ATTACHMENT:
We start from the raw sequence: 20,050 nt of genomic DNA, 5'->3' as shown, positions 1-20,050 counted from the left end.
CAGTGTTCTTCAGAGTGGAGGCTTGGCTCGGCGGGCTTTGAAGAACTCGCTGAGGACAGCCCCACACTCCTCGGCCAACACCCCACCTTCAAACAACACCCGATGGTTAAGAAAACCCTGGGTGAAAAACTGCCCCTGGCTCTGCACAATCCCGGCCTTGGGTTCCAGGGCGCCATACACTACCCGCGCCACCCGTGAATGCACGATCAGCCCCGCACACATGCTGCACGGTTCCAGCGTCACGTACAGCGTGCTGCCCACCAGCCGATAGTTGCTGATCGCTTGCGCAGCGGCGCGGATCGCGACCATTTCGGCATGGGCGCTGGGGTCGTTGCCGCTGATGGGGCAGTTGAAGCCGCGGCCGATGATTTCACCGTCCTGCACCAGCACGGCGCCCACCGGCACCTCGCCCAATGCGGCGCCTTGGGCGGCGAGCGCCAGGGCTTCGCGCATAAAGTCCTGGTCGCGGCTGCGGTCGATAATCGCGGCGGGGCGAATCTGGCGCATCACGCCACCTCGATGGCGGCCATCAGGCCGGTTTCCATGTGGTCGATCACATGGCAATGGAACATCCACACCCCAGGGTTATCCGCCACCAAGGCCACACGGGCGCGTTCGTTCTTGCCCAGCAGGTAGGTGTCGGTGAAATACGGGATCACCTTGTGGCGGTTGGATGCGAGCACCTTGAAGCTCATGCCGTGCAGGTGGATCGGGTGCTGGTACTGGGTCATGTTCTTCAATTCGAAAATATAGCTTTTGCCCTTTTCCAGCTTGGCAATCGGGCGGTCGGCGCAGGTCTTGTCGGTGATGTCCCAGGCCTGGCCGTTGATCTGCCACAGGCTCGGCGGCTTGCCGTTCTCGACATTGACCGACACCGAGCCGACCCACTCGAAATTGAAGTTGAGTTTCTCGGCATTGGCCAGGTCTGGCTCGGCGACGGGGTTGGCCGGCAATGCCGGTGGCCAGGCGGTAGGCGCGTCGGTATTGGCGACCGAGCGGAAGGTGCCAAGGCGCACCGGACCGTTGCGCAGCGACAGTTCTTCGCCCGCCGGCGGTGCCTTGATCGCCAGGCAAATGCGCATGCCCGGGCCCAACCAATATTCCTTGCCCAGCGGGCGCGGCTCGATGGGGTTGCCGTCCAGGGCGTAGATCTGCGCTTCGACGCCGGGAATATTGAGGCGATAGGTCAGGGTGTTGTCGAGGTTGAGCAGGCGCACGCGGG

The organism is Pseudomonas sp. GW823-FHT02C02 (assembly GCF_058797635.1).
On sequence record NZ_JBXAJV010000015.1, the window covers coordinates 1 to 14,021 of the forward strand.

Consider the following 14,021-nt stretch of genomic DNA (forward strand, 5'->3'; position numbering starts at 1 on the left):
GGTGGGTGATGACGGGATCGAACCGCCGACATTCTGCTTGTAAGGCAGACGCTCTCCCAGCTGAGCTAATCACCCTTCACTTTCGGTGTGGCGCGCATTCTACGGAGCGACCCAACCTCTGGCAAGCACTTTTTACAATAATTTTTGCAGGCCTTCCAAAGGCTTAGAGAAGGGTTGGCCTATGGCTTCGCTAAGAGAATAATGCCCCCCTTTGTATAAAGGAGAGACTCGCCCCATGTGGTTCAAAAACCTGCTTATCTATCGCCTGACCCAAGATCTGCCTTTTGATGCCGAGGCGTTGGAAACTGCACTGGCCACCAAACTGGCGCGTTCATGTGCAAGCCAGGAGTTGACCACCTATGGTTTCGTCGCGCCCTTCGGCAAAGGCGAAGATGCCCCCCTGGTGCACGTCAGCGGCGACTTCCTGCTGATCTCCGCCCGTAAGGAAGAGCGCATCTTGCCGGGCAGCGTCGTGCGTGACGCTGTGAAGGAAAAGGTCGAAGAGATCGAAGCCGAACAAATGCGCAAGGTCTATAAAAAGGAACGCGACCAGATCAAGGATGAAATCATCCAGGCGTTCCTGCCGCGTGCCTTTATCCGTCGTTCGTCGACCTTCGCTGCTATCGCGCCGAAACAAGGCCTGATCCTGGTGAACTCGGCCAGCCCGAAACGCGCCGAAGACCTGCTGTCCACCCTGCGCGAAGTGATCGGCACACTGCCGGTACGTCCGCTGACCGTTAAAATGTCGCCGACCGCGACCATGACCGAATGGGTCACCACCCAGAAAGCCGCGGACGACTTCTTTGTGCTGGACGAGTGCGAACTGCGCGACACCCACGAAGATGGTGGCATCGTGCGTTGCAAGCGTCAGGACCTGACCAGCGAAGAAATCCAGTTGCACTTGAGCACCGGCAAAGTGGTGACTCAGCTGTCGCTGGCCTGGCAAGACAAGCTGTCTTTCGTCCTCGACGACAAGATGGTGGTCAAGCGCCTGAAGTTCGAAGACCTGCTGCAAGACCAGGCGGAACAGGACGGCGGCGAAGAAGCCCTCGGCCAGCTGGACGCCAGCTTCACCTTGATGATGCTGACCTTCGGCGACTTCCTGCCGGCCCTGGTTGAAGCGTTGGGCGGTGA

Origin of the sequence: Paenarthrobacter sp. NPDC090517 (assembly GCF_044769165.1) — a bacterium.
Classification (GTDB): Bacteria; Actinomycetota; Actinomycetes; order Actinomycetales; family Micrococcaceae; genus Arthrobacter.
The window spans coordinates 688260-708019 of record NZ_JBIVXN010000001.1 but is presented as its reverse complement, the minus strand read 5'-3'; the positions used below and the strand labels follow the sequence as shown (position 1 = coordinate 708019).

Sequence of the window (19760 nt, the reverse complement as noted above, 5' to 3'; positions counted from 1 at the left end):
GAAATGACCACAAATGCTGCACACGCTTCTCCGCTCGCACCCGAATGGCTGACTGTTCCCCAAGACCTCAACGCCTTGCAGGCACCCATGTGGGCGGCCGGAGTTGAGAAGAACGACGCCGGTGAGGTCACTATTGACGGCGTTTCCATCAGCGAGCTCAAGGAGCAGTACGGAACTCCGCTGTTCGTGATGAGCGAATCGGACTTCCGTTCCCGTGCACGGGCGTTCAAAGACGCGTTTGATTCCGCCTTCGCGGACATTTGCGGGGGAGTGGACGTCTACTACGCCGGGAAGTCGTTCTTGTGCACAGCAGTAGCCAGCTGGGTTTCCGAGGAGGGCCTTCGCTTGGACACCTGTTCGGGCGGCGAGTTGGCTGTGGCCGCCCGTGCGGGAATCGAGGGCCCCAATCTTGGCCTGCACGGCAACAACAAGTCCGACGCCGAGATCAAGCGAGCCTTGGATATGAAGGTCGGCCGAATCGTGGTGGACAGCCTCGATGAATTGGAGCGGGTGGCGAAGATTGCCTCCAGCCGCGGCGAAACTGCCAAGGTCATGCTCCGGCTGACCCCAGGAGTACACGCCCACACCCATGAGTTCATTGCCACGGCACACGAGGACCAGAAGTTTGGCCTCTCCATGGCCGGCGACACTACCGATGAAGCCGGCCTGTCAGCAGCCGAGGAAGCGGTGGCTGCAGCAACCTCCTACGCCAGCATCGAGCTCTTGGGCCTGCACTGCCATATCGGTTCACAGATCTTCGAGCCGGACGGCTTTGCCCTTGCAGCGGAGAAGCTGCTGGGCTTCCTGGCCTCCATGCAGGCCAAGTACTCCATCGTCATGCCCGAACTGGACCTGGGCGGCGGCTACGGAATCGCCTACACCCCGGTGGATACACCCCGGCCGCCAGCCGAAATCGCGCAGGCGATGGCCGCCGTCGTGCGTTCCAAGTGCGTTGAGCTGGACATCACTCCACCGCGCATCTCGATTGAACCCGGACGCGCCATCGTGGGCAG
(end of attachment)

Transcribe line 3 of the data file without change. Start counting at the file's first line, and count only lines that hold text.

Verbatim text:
The organism is Pseudomonas sp. GW823-FHT02C02 (assembly GCF_058797635.1).